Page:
Elizabeth Gilbert met my needs. I mean, how could she not? In her latest book, Gilbert combines two of my favorite genres with my favorite city to produce effervescent characters, stellar voice, a captivating story and plot, and wit beyond belief — and relief. I can’t tell you how many times I laughed out loud while reading of City of Girls, and I really was smiling throughout this entire book. Now that is some high praise and exactly I what I needed.
There’s nothing like weekend getaways to quaint beach towns. I can so easily get lost in the quiet stillness and the views these places have to offer, and they’re the perfect escape from life in the city.
Enter: Sag Harbor, New York.
I’ve only ventured to the Hamptons one other time in my life. (Thanks to my BFF for taking me as her plus one to a work event four years ago.) So I was ecstatic to break away from home the last weekend in September to visit what I’d heard was one of the cutest spots in the region. And the reviews proved to be right. Sag Harbor was beautiful and cozy and everything I was looking for in a small beach town. I can’t say I expected to step into bookstores, but I was pleasantly surprised to stumble upon two that gave me all the literary feels. They were definitely a highlight of a fantastic trip.
If you live in New York and have never visited the New York Public Library‘s main branch at Bryant Park, shame on you. If you’re a non-New Yorker, add it to your future bucket list. I don’t need to justify this.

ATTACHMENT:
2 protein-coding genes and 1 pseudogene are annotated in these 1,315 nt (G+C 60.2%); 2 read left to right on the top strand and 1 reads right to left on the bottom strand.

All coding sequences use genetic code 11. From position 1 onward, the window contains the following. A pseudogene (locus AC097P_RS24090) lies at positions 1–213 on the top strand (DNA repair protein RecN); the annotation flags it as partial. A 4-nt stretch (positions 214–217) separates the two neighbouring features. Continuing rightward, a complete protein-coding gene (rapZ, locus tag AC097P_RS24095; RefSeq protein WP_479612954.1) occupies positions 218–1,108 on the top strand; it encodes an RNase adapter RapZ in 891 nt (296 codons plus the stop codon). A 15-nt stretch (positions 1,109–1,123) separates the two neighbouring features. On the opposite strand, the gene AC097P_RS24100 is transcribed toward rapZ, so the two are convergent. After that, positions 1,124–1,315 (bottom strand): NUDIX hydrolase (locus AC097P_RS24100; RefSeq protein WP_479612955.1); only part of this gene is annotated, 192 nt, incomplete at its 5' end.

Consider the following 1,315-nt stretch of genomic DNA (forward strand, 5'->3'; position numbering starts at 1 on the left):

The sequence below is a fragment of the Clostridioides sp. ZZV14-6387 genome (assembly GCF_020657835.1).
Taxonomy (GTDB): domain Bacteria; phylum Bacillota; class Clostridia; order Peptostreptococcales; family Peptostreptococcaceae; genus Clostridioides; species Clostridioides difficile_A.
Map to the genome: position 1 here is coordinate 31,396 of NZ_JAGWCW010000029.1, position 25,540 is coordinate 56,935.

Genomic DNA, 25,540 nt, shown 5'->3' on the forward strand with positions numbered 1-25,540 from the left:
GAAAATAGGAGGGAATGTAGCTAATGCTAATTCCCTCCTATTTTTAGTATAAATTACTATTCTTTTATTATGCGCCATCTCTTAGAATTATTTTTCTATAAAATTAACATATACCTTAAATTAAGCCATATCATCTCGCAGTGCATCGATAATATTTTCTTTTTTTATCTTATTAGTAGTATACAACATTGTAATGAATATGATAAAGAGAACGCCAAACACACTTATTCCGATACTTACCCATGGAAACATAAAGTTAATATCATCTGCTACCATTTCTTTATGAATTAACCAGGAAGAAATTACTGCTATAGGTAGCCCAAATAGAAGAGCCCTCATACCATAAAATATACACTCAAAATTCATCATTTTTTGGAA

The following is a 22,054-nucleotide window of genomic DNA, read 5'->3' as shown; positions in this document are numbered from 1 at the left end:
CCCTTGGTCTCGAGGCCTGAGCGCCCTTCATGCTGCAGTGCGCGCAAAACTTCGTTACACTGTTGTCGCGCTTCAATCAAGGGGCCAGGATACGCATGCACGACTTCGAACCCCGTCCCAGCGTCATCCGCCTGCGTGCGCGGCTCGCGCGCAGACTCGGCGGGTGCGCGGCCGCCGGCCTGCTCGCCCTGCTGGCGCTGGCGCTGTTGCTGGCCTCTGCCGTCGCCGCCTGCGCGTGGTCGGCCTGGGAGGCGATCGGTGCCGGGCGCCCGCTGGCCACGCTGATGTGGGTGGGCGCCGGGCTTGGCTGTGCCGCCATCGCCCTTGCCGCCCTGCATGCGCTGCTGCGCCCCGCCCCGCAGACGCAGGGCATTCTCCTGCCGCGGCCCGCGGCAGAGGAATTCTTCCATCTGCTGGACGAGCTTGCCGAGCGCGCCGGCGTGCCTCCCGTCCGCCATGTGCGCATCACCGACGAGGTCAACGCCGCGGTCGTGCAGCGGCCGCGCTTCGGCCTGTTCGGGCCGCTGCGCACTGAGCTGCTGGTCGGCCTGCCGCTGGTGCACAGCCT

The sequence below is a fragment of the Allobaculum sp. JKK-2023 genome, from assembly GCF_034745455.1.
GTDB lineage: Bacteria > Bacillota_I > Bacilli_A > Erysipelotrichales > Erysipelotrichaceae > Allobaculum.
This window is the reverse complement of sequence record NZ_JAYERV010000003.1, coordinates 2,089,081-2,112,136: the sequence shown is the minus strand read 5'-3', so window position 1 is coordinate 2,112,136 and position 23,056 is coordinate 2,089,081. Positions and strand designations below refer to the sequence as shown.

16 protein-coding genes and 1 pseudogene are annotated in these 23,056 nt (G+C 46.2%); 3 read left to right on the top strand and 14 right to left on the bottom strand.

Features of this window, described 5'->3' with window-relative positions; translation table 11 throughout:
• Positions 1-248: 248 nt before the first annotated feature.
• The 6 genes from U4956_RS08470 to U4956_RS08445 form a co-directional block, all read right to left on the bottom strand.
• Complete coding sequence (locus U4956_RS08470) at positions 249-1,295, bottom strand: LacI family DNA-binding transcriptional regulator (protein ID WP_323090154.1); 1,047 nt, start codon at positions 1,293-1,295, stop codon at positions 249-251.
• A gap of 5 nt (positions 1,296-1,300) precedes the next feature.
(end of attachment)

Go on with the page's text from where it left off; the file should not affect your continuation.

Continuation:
With that said, I could never say no to a literary Halloween party at this gorgeous library. I owe a big thanks to my friend Hilary for inviting me to the most lit party of the year (yes, the puns were used): The Library After Hour’s Halloween Masquerade on Oct. 26.
This storyline makes for great TV too, and on May 6, Starz premiered a six-episode Sweetbitterbased on a screenplay written by Danler who also worked as an executive producer. Brad Pitt’s production company, Plan B, coproduced the series.
It would be a shame if Big Little Literature let this opportunity pass; therefore, it’s time for Sweetbitter to go toe to toe: book versus TV show.
The Futures made all of the lists last year. Readers (including myself) were falling for the story of Evan and Julia, who move to New York City at 22 only to find they don’t have the answers to being adults amidst the Financial Crisis and that they don’t know how to make it work together.
The author of The Futures, Anna Pitoniak, is an editor at Random House where she has worked since graduating from Yale with an English degree in 2008. She began writing her debut novel a few years after graduation, and it was released in January 2017. Although it’s still a challenge to balance being an editor and writer, Pitoniak uses this to her advantage. “[Writing and editing] feed into each other,” she said. “Being an editor has definitely made me a better writer. And I think having written my own book and having it published probably makes me a more empathetic editor in certain ways because I can relate to a lot of things my writers are going through.”
After soaring into the lit scene in 2017, Pitoniak was kind enough to chat with me about the challenges of writing her first novel, one of my favorite TV shows, and about this beautiful yet stressful place we both love: New York City.